Sensitive tissue must be kept very carefully, or it will deteriorate even more rapidly than the time previously given. It should be kept in the wrapping paper or envelope in which it is packed by the makers, or else in waxed paper, and placed under moderate pressure in a printing frame, but it is desirable to use it within seven or eight days.

If prints are not developed as soon as they are taken from the frames they may be kept in a similar manner to the tissue, or in a calcium tube similar to that used for storing platinotype paper. If they are placed in a tube they should be rolled film inwards.

Continuating Action

There is a curious property in the carbon process in which it is unique among ordinary printing methods, and that is that a print after exposure to light continues gaining in depth even if kept in absolute darkness. This con-tinuating action is almost stopped by keeping the prints under pressure as advised, and it is entirely arrested by the preferable plan of storing them in an absolutely dry atmosphere, such as that of a calcium tube. Prints may then be kept for several hours between printing and development without the slightest loss of quality; or in extreme cases for two or three days. If kept more than a few hours the extreme dryness renders them very brittle and difficult to handle; they should be taken from the tube some time before required and allowed to absorb moisture from the air—in darkness, of course. Prints that have become dry in this manner require longer time in the cold water before they are in condition for squeegeeing to the transfer paper.

In the case of prints being taken from the frames before they are sufficiently exposed, advantage may be taken of this continuating action by leaving them exposed to the air, in darkness, when they may become similar to those fully exposed. Although expert printers find this quality an advantage in bad weather when printing is slow and difficult, it is so uncertain and beyond control that at the best it should be avoided as too unreliable for the ordinary worker.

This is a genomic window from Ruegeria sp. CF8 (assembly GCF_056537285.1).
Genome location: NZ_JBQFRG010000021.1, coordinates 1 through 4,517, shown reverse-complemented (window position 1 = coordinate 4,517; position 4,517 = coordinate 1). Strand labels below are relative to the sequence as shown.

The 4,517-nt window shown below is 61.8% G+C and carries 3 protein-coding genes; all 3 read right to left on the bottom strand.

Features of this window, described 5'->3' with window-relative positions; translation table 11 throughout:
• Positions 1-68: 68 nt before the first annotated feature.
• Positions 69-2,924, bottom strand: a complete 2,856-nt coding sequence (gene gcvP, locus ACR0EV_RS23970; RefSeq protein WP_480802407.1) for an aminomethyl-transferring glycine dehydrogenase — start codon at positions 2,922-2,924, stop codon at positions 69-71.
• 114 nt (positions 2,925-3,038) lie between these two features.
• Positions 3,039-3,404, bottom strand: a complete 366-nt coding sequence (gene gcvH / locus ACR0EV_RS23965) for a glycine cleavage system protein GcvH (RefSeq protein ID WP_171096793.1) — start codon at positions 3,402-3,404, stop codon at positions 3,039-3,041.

Blisters And Frilling

Two other defects that may occur are frilling and blistering, the former being the film leaving its support at the edges during development, the latter a similar result, but in circular patches in any part of the picture.

The most usual cause is prolonged development, as the film holds to the transfer paper principally through the latter being so coated with insoluble gelatine that water cannot penetrate from the back to loosen the film. With long development or very hot water the gelatine coating may fail to resist the penetrating action, and the film fail to hold in consequence.

There are several contributory causes, however, and these may make a print blister or frill with normal treatment, while without them it might withstand any reasonable degree of development.

Careless handling of the print during development may bend the transfer paper in places and so break the surface coating. Wherever such a break or sharp bend occurs, blisters are almost certain to appear.

Imprisonment of air between the film and transfer paper when squeegeeing into contact may frequently cause blisters during development. For this reason the water in which they are immersed for transferring should not be drawn from a tap immediately before required, but allowed to stand first.

The method of bringing the surfaces into contact is also very important. If the tissue and transfer paper are brought together under water, this cause of blistering should not exist, and in small sizes it is the most satisfactory method. In large work it is not always practicable on account of difficulty in handling, but an alternative plan is to lay the transfer paper face upwards on the squeegeeing board, well flood it with water, lift the limp tissue from the water in which it is soaking, place it face downwards on the transfer paper, and squeegee into contact.

If the tissue is allowed to soak too long before squeegeeing into contact there is a very great risk of its leaving the transfer paper either when the backing paper is being removed, or in the form of frilling during development. It should be squeegeed down before it becomes quite flat.

The Alum Bath

The alum bath used after development serves two purposes. The first is the removal of a slight yellow stain due to the bichromate in the paper. With a thin transfer paper and moderate development there should be very slight yellowness to remove, and there is this difference between carbon and silver printing in this respect, that in carbon any stain due to incomplete removal of the sensitising salt is seen at the time of development, and can be removed easily. If not visible then it will never appear afterwards. The print should be kept in the alum solution until all yellow stains have disappeared, or in any case not less than four or five minutes.

The second purpose is the hardening of those semi-soluble portions of the film which have been allowed to remain to form the image, and which have now become the face of the film, and four or five minutes in the solution is sufficient for this. After drying the surface is reasonably hard.